Warning sign: The debate in the city is whether the bank will start raising the base rate before Christmas or after
Galloping inflation is crushing family budgets. Or more bluntly, if you have to spend a tenth more to fill the car up, that’s Â£ 10 you can’t spend on Halloween festivities next weekend.
Until recently, the Bank of England line was first that it wouldn’t be a serious problem, and then that any peak would be transient. Now the mood is turning to alarm bells. Huw Pill, the Bank’s new chief economist, warned that the consumer price index could exceed 5% this winter, a level the Bank would be “very uncomfortable”.
The CPI was 3.1 percent last month, but the old measure of inflation, the retail price index, was 4.9 percent. The government does not like this measure and it is not considered a national statistic. But it still serves as the basis for interest on student loans and indexed gilts, many pension contracts and excise duties including alcohol.
You might reasonably ask if inflation is around 5% or above 5%, why the hell is the Bank’s base rate still only 0.1%? The debate in the City is whether the Bank will start implementing it before Christmas or after. Some economic commentators usually warn that it would be a big mistake to act too soon, especially when economic growth is held back by supply problems and, they say, inflation will fall again next year.
There is another twist to the argument. Rishi Sunak will confirm in his budget on Wednesday that there will be tax hikes in the spring. So if the government tightens fiscal policy, it shouldn’t tighten monetary policy either.
Frankly, I don’t think it makes much of a difference whether the bank rate is 0.1% or 0.25%, or if it increases in November or February. Rates everywhere are so much lower than inflation that it is a pointless debate. Interest rates will have to rise and the longer the delay, the larger the final movement.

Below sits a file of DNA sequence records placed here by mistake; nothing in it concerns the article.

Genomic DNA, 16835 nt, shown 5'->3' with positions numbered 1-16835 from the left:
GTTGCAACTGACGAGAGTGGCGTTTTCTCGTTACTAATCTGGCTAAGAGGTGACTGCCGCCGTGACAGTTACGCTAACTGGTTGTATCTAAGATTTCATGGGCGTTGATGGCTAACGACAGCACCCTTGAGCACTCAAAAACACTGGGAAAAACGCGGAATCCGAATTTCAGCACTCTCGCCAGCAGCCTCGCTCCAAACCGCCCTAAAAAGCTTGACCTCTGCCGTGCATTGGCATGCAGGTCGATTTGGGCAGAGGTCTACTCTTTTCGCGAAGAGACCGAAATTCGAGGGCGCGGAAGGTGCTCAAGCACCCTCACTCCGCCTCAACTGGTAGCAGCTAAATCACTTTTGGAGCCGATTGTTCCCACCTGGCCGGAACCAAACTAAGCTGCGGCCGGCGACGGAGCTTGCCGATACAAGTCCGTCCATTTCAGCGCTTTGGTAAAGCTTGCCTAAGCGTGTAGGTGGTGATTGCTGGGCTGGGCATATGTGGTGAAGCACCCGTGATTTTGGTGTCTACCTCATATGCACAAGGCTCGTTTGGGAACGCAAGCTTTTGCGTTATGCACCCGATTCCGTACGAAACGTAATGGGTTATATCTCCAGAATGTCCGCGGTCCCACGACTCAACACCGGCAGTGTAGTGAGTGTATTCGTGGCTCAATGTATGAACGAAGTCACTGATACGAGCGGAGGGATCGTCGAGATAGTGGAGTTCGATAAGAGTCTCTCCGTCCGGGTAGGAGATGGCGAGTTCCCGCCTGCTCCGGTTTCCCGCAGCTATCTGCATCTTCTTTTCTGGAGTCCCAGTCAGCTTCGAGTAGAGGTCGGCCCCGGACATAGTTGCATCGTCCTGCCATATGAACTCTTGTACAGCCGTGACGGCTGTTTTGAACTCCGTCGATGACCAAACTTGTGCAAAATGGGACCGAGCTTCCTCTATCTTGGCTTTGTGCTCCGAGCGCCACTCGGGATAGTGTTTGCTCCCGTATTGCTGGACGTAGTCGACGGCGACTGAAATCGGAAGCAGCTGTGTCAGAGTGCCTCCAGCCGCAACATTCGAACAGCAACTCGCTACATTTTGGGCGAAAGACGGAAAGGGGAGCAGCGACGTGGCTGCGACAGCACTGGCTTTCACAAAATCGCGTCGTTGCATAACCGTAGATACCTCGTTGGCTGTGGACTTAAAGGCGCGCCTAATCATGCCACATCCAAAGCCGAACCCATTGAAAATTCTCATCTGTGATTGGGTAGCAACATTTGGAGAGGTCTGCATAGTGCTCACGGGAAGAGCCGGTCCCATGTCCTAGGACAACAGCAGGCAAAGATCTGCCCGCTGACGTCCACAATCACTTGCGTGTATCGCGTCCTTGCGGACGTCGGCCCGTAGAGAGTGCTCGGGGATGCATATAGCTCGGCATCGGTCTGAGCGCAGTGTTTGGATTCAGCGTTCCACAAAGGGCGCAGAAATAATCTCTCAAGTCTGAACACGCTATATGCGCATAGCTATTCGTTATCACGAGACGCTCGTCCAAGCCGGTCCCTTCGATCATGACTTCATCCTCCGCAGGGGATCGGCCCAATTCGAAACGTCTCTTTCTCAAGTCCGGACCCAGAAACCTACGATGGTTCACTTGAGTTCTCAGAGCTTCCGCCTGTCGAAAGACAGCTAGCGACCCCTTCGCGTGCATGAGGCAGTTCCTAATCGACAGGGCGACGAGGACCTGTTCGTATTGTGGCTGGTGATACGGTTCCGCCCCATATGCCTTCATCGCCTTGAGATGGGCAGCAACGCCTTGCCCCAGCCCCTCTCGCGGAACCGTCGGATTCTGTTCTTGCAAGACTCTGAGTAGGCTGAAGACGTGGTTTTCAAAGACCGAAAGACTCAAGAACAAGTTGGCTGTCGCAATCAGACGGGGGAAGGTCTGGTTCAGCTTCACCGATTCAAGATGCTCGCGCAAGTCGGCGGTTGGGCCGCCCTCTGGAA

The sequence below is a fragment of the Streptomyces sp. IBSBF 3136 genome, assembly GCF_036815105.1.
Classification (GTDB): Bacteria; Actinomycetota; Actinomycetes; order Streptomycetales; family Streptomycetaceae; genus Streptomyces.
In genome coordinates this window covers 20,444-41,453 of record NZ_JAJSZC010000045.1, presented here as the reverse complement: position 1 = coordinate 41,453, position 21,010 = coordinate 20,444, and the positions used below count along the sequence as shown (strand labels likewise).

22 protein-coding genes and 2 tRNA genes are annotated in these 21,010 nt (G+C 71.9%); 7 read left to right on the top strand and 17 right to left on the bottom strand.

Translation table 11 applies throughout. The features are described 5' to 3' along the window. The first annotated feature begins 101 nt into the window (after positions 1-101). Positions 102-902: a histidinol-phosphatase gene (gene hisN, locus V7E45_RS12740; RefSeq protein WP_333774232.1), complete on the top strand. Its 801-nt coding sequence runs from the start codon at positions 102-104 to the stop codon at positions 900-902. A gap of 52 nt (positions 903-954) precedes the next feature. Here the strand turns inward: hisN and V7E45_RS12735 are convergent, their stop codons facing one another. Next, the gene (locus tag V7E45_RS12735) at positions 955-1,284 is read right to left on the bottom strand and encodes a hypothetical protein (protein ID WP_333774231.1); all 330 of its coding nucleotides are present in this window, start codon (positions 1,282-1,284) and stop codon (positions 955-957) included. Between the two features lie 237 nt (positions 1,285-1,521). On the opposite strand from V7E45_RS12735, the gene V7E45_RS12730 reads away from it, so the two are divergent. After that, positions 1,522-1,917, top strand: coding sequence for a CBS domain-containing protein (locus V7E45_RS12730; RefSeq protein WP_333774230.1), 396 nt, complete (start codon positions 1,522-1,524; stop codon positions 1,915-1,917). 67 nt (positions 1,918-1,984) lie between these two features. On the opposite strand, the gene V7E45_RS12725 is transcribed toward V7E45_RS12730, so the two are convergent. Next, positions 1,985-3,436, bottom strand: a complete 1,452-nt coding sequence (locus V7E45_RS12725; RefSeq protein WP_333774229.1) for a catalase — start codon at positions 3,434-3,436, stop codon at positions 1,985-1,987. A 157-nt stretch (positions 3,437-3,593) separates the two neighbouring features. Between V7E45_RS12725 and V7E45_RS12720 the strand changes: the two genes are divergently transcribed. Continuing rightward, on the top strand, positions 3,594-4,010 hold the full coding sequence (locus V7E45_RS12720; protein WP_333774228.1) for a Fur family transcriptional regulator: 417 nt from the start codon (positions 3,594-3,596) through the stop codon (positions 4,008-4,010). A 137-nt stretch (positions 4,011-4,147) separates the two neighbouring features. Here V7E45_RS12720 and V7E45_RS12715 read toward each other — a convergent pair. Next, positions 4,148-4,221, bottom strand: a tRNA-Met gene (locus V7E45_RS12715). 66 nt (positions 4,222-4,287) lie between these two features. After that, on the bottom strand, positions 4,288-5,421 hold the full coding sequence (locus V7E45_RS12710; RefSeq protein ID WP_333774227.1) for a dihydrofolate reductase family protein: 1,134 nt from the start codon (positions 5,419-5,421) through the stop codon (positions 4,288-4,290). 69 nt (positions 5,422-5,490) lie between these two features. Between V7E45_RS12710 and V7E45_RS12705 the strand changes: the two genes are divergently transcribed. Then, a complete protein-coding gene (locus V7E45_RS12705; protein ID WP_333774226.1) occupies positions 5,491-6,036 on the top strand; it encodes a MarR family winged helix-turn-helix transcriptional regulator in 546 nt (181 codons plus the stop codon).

It’s not particularly about getting to the Bank of England. The governor, Andrew Bailey, is savvy and experienced. The same goes for Jens Weidmann, president of the German Bundesbank and member of the board of the European Central Bank. He has just resigned prematurely, it is believed, because he believes that Europe has been too soft in the fight against inflation. The problem is, experienced people have to work with colleagues too young to remember the great inflation of the 1970s and 1980s and the social and economic damage it caused.
So what will happen? Inflation will peak during the winter. It will go up to 5% or more here, and higher elsewhere. It is already 4.1% in Germany and 5.4% in the United States. Central banks will continue to say that this is temporary and that economies are too fragile to do much. There will therefore be some symbolic movements from the US Fed and the Bank of England, but very little from the ECB.
Inflation will indeed drop a little next year, but not to pre-pandemic levels. Any sane person will continue to buy real estate: houses, stocks of solid companies, etc. Less sane (or perhaps more courageous) people will invest their money in the latest fad investment. One of the reasons Bitcoin hit an all-time high last week is that some people see it as a hedge against inflation.
It’s a measure of the current mindset that an asset that can only be sustained by a huge supply of electricity should seemingly be so attractive in an age of growing environmental concern. It is currently estimated to use more electricity than Argentina, a nation of 45 million people.
Eventually there will be some sort of calculation. If you’re interested, the classic book on the subject is Manias, Panics And Crashes: A History Of Financial Crises, by Charles Kindleberger. Things may be going well for a while yet. Maybe the air will slowly come out of the balloon.
Things don’t feel as bad as they did in 1974, when OPEC quadrupled the price of oil, an act that helped trigger double-digit inflation. US interest rates were raised by the Fed to 20 percent in 1980. We won’t go there, but I’m afraid Huw Pill is right. There will indeed be âvery uncomfortableâ months to come. And not just for the Bank of England.
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